Introduction: A War Against Clichés
In business world, things happen fast, markets emerge, markets disappear, and competition is keen. Therefore, business managers would like to find a formula, or at least some factors, to explain the success and failure of corporations and companies. But as the business world is so complicated, and becoming more complicated and uncertain in today's globalized world, it is hard to determine factors and solid solutions to business problems. Even massive data are gathered and with long time of studies, secrets of success are still not easy to uncover. So it is tempting for giving the promise of breakthroughs and secrets and quick fixes.
From journalists to academics, people are searching for ready-made answers, plug-and-play solutions and marriage of convenience. When a company adopts a new initiative, a new strategy, it would a brilliant strategy if it is successful, and would be concluded as a bad move when it fails. So when Lego, the toy firm, failed its launching of Harry Potter figures, people criticized it was drifting from its core. But when GE successfully went to launch the financial services then, nobody criticized it was straying from the core. So whether it is a good thing or bad thing to stray away from one's core business?
There are lots of business writings, no matter they are from press or academic journals, use the ends to justify the means. We see what we want to see. And we are deceived by delusions. The fundamental problem is we all like to read stories, not only reports. Many good researches about company performance, which are carefully done, tend not to provide clear and definitive guidelines for action. These are reports to show the facts we don't like to read. We want clear implications for action, we want to explain things.
A bestselling business book, Good to Great, which brings fame and fortune to the co-author Jim Collins, is one of those business books full of halo effect. One of the “great” companies focused by the book is Fannie Mae. But we can see from Figure 2, its stock price soared sharply before the book was written and reached its peak during when the book published. But after that, the performance of Fannie Mae was quite disappointing. Even we don’t include the current sub-prime mortgage crisis which made its stock price dived to new low, the stock price was in a downward trend. The good to great strategies featured by Jim Collins wasn’t effective at all. Are all those promises, strategies and focuses suggested by one of the best selling business books are only delusions?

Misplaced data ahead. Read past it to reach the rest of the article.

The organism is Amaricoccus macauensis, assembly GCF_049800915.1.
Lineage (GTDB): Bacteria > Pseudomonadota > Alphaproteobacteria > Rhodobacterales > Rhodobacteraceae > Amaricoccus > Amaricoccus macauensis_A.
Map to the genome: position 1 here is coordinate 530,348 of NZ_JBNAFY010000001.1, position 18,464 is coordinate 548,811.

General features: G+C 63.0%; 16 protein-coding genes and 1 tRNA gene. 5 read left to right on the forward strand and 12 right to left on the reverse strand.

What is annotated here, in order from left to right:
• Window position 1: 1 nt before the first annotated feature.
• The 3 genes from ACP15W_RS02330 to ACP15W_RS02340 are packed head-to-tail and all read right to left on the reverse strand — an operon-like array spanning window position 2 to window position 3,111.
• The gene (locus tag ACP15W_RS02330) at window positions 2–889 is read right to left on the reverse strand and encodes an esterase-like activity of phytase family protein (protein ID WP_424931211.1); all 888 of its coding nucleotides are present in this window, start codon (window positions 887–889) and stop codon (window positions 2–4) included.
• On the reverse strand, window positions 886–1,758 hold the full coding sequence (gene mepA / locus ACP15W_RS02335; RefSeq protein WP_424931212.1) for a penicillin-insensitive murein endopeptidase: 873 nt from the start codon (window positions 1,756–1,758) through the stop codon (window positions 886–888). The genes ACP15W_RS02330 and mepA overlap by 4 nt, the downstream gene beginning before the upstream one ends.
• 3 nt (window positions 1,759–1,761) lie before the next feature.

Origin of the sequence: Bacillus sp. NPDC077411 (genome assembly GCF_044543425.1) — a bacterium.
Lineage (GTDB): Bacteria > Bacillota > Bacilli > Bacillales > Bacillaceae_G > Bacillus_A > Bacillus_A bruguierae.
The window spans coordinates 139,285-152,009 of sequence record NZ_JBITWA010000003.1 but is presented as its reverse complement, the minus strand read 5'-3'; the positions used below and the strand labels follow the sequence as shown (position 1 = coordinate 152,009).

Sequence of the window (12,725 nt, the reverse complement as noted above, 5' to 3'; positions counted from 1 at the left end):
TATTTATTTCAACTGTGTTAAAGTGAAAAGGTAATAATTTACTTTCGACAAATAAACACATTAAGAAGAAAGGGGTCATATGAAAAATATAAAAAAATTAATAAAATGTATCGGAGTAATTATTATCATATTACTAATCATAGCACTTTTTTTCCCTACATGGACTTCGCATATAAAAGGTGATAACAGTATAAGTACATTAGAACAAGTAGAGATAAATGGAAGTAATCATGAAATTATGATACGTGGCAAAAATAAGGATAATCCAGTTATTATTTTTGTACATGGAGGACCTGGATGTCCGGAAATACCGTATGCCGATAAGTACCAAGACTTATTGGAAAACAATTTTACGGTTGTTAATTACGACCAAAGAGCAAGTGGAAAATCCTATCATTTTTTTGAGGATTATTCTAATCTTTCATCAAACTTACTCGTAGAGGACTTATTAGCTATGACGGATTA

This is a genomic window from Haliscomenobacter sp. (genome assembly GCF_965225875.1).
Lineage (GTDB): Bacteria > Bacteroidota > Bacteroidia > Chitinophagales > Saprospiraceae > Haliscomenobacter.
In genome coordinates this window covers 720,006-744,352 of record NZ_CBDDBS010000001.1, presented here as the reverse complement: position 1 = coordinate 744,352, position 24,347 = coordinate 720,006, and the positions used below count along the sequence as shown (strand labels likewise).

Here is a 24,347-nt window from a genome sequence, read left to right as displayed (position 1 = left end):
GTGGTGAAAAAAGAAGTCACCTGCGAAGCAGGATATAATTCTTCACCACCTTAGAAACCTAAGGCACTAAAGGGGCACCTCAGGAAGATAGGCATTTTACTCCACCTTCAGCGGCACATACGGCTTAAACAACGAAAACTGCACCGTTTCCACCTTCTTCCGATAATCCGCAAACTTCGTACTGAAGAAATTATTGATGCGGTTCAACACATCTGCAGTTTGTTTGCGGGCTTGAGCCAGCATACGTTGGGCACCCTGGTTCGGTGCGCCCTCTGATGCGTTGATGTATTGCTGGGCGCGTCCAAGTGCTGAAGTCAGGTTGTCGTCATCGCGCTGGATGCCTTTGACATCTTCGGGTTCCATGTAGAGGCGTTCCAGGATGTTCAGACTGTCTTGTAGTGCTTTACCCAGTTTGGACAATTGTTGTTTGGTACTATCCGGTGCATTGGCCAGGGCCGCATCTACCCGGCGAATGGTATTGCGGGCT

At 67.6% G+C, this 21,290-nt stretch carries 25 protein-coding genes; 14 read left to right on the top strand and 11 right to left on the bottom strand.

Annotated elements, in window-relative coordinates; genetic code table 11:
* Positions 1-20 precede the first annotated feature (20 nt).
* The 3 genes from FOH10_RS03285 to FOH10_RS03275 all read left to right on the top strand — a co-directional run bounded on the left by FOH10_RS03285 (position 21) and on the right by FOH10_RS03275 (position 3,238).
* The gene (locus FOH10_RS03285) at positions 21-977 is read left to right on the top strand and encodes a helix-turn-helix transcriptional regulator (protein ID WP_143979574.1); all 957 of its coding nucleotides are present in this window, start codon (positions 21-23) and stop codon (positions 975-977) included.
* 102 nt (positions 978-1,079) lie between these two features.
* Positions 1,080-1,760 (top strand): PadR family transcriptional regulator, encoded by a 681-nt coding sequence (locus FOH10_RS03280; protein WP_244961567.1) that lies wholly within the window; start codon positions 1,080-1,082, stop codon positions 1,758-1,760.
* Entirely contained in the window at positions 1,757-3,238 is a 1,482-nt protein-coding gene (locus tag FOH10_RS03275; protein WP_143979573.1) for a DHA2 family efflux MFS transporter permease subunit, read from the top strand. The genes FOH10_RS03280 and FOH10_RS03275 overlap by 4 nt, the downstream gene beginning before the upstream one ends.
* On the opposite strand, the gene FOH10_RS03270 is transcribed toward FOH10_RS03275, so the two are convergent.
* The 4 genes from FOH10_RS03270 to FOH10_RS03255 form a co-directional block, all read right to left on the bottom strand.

Figure 2. The stock price of Fannie Mae from 1999 to 2008 (Source: Bloomberg)
The Halo Effect provides the answers. It is a book to show the common delusions of the business writings. And to show us how to avoid these delusions and be critical to read the business researches. Most management book ask the first-order question: What leads to high performance? But this book tries to answer a different question: Why is it so hard to understand high performance?
A message like, "you, too, can transform your good company into a great one," is very comforting. But the business world is not as simple as that. In this report, we will show that how The Halo Effect leads us to an uncomfortable war against clichés and delusions.
What Does This Book Talk About
The story of Cisco
From the Bloomberg graph in Figure 1, we can see that by the end of 1999 and the beginning of 2000, the stock price of Cisco sky-rocketed to US$80 from around US$30 in few weeks. Then the business press and the academics all praised that Cisco was doing everything right -- Cisco had a great and visionary leader, John Chambers (who is still the CEO of Cisco currently); Cisco was remarkably skilful in acquiring companies (Fortune observed Cisco excelled at digesting acquisitions smoothly); and Cisco was credited with extreme customer...
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